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Many real estate investors got their start in the business from odd places. Kris Kaufman’s real estate journey started in the back of a box truck working for a college. After officially creating a partnership with a lifelong friend and formed Firm Foundations, LLC, Kris finally worked himself out of a job. He tells us this very interesting narrative and drops some great insights about getting started in the real estate business. Kris talks about the importance of spending your time wisely on education, knowing when you need to go into a partnership and maintain it, and understanding fair market value before and after completion. He also gives tips for negotiations that can help get you through a better deal.
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From The Back Of A Box Truck To Real Estate Partnership with Kris Kaufman
Our guest is Kris Kaufman. Thanks for being here, Kris.
Thank you, Whitney. Glad to be here.
I’m excited to hear Kris’ story. I’ve heard he’s a very interesting story about how he got into this real estate business. He worked at Franklin & Marshall College on the facilities and operations team. He had to sit in the back of a box truck driving around campus completing work orders. That was from 2008 to 2017. He got started in real estate in 2012, purchased his first single-family home with cash using a line of credit on his personal residence and grandma’s money he says. He joined forces with lifelong friend, Dan Gotwalt, in 2015 creating a partnership, Firm Foundations, LLC which propelled them forward within the industry.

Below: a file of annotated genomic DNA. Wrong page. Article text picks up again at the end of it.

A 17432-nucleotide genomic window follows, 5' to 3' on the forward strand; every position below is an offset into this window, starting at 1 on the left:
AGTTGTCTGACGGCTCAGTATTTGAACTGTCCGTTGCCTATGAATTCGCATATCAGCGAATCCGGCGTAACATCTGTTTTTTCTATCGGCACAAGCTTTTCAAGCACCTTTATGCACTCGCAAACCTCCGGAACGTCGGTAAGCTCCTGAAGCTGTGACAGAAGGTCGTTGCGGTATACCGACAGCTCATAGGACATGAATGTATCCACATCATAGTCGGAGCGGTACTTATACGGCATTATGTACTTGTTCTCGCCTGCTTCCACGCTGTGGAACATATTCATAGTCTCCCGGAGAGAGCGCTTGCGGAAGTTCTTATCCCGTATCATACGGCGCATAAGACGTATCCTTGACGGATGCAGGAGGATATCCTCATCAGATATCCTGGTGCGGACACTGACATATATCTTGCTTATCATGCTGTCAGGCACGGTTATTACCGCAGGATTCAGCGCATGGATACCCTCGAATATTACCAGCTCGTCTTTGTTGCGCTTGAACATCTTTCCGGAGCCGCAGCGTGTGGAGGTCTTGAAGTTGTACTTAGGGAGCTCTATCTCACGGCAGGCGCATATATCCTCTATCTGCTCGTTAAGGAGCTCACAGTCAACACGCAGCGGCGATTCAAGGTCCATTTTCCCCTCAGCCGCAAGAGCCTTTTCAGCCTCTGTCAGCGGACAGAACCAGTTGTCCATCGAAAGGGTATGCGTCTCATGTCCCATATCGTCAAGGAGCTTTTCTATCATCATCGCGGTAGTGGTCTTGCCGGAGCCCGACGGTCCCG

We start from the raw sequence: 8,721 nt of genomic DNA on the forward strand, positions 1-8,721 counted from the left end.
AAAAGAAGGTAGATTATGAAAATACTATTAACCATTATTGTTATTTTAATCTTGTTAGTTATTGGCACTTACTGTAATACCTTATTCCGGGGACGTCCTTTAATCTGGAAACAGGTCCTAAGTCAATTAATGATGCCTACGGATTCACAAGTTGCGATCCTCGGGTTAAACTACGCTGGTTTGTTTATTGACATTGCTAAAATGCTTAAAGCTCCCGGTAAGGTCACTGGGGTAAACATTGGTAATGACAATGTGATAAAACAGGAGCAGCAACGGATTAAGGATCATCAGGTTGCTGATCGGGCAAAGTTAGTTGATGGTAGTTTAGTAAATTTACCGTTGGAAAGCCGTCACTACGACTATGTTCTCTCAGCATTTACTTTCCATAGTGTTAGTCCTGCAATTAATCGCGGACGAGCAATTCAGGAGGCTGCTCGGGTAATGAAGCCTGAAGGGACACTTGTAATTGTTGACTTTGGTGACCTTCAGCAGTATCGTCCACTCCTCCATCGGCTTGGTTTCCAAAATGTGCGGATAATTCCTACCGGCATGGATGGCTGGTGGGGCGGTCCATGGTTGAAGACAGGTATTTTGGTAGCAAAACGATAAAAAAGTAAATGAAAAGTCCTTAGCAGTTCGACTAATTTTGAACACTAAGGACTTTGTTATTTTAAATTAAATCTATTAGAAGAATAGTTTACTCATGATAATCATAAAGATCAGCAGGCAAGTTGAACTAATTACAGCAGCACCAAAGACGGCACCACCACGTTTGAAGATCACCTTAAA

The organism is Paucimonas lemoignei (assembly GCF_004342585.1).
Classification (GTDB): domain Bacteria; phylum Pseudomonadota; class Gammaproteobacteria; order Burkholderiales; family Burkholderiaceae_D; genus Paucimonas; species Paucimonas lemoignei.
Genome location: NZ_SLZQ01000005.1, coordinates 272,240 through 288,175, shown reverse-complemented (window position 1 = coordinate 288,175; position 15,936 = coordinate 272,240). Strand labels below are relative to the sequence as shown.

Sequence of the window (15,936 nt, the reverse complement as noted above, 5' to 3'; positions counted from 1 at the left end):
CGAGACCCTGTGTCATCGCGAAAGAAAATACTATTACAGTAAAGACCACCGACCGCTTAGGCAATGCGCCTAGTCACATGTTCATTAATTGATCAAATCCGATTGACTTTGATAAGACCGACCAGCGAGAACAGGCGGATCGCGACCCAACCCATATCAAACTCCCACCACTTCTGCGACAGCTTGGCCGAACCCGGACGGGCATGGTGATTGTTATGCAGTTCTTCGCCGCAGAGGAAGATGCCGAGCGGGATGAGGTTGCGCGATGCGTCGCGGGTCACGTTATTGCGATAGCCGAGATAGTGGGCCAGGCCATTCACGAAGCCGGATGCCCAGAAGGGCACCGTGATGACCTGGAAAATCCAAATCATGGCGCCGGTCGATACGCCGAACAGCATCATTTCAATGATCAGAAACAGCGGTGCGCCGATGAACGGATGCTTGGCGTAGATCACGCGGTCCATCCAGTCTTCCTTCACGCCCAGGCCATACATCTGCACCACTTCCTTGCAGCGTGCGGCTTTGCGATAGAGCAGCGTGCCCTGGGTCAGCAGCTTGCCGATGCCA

By the end of 2017, he had worked himself out of a job, that’s what most of the readers are dreaming about. They’ve obtained over 100 doors of multifamily, flipped over 40 residential properties and are developing a large-scale office building in Downtown Lancaster. Most of this being done in the back of a box truck during off-peak hours working for the college. His strong suits are negotiation, underwriting the deal and he understands the fair market value of a project before and after completion. Kris, thank you so much for your time. Give the readers a little more about you and let’s get right into how you got started.